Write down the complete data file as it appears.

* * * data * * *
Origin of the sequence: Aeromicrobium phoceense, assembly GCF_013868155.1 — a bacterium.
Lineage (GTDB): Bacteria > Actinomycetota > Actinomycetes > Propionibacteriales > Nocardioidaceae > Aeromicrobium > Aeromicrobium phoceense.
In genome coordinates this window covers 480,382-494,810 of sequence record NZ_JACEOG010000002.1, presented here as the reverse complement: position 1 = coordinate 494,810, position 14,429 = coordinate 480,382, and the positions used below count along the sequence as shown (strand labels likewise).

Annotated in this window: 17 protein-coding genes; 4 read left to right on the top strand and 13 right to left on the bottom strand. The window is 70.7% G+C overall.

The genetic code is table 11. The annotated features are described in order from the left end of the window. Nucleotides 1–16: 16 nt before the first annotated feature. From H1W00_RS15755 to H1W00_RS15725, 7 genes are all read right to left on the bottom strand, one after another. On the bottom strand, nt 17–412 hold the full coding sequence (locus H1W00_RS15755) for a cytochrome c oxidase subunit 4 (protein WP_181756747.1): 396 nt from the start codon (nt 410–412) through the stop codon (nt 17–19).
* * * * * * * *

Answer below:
Origin of the sequence: Aeromicrobium phoceense, assembly GCF_013868155.1 — a bacterium.
Lineage (GTDB): Bacteria > Actinomycetota > Actinomycetes > Propionibacteriales > Nocardioidaceae > Aeromicrobium > Aeromicrobium phoceense.
In genome coordinates this window covers 480,382-494,810 of sequence record NZ_JACEOG010000002.1, presented here as the reverse complement: position 1 = coordinate 494,810, position 14,429 = coordinate 480,382, and the positions used below count along the sequence as shown (strand labels likewise).

Annotated in this window: 17 protein-coding genes; 4 read left to right on the top strand and 13 right to left on the bottom strand. The window is 70.7% G+C overall.

The genetic code is table 11. The annotated features are described in order from the left end of the window. Nucleotides 1–16: 16 nt before the first annotated feature. From H1W00_RS15755 to H1W00_RS15725, 7 genes are all read right to left on the bottom strand, one after another. On the bottom strand, nt 17–412 hold the full coding sequence (locus H1W00_RS15755) for a cytochrome c oxidase subunit 4 (protein WP_181756747.1): 396 nt from the start codon (nt 410–412) through the stop codon (nt 17–19).